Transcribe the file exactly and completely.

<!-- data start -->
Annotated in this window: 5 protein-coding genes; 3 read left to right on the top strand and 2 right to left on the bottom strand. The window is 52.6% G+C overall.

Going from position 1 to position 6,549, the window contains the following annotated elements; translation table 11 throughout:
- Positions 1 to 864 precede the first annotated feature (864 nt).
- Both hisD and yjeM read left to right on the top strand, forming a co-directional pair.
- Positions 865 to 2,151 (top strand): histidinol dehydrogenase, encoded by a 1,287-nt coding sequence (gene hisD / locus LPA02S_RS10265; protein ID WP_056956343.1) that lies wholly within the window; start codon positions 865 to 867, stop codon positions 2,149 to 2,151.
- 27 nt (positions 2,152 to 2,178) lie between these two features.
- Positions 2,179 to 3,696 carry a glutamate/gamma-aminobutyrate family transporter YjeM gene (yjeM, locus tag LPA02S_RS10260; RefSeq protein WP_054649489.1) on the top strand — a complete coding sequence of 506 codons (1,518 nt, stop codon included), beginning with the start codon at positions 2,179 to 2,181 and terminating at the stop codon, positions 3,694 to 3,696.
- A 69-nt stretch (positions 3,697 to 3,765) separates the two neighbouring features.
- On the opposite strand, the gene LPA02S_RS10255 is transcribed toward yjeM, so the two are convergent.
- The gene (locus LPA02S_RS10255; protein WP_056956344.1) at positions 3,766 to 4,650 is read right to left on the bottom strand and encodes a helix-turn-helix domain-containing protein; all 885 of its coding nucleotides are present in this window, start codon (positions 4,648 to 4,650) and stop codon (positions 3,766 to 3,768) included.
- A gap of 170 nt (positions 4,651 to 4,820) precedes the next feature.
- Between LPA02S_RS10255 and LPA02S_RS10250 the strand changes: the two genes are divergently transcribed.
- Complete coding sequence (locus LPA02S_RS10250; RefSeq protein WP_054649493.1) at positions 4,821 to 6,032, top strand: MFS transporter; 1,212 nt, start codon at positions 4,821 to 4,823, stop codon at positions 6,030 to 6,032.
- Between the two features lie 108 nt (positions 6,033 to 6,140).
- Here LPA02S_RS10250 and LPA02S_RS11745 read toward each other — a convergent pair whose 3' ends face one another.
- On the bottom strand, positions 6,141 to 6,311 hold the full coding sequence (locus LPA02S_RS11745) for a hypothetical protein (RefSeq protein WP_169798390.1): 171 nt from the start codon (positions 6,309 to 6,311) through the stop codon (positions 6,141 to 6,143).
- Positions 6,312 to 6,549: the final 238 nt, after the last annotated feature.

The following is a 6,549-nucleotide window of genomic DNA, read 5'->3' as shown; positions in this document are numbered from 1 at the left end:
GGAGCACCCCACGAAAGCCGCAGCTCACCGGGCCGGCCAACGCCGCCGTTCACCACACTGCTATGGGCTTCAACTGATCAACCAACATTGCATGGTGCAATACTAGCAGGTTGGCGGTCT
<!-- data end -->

Annotated in this window: 5 protein-coding genes; 3 read left to right on the top strand and 2 right to left on the bottom strand. The window is 52.6% G+C overall.

Going from position 1 to position 6,549, the window contains the following annotated elements; translation table 11 throughout:
- Positions 1 to 864 precede the first annotated feature (864 nt).
- Both hisD and yjeM read left to right on the top strand, forming a co-directional pair.
- Positions 865 to 2,151 (top strand): histidinol dehydrogenase, encoded by a 1,287-nt coding sequence (gene hisD / locus LPA02S_RS10265; protein ID WP_056956343.1) that lies wholly within the window; start codon positions 865 to 867, stop codon positions 2,149 to 2,151.
- 27 nt (positions 2,152 to 2,178) lie between these two features.
- Positions 2,179 to 3,696 carry a glutamate/gamma-aminobutyrate family transporter YjeM gene (yjeM, locus tag LPA02S_RS10260; RefSeq protein WP_054649489.1) on the top strand — a complete coding sequence of 506 codons (1,518 nt, stop codon included), beginning with the start codon at positions 2,179 to 2,181 and terminating at the stop codon, positions 3,694 to 3,696.
- A 69-nt stretch (positions 3,697 to 3,765) separates the two neighbouring features.
- On the opposite strand, the gene LPA02S_RS10255 is transcribed toward yjeM, so the two are convergent.
- The gene (locus LPA02S_RS10255; protein WP_056956344.1) at positions 3,766 to 4,650 is read right to left on the bottom strand and encodes a helix-turn-helix domain-containing protein; all 885 of its coding nucleotides are present in this window, start codon (positions 4,648 to 4,650) and stop codon (positions 3,766 to 3,768) included.
- A gap of 170 nt (positions 4,651 to 4,820) precedes the next feature.
- Between LPA02S_RS10255 and LPA02S_RS10250 the strand changes: the two genes are divergently transcribed.
- Complete coding sequence (locus LPA02S_RS10250; RefSeq protein WP_054649493.1) at positions 4,821 to 6,032, top strand: MFS transporter; 1,212 nt, start codon at positions 4,821 to 4,823, stop codon at positions 6,030 to 6,032.
- Between the two features lie 108 nt (positions 6,033 to 6,140).
- Here LPA02S_RS10250 and LPA02S_RS11745 read toward each other — a convergent pair whose 3' ends face one another.
- On the bottom strand, positions 6,141 to 6,311 hold the full coding sequence (locus LPA02S_RS11745) for a hypothetical protein (RefSeq protein WP_169798390.1): 171 nt from the start codon (positions 6,309 to 6,311) through the stop codon (positions 6,141 to 6,143).
- Positions 6,312 to 6,549: the final 238 nt, after the last annotated feature.

The following is a 6,549-nucleotide window of genomic DNA, read 5'->3' as shown; positions in this document are numbered from 1 at the left end:
GGAGCACCCCACGAAAGCCGCAGCTCACCGGGCCGGCCAACGCCGCCGTTCACCACACTGCTATGGGCTTCAACTGATCAACCAACATTGCATGGTGCAATACTAGCAGGTTGGCGGTCT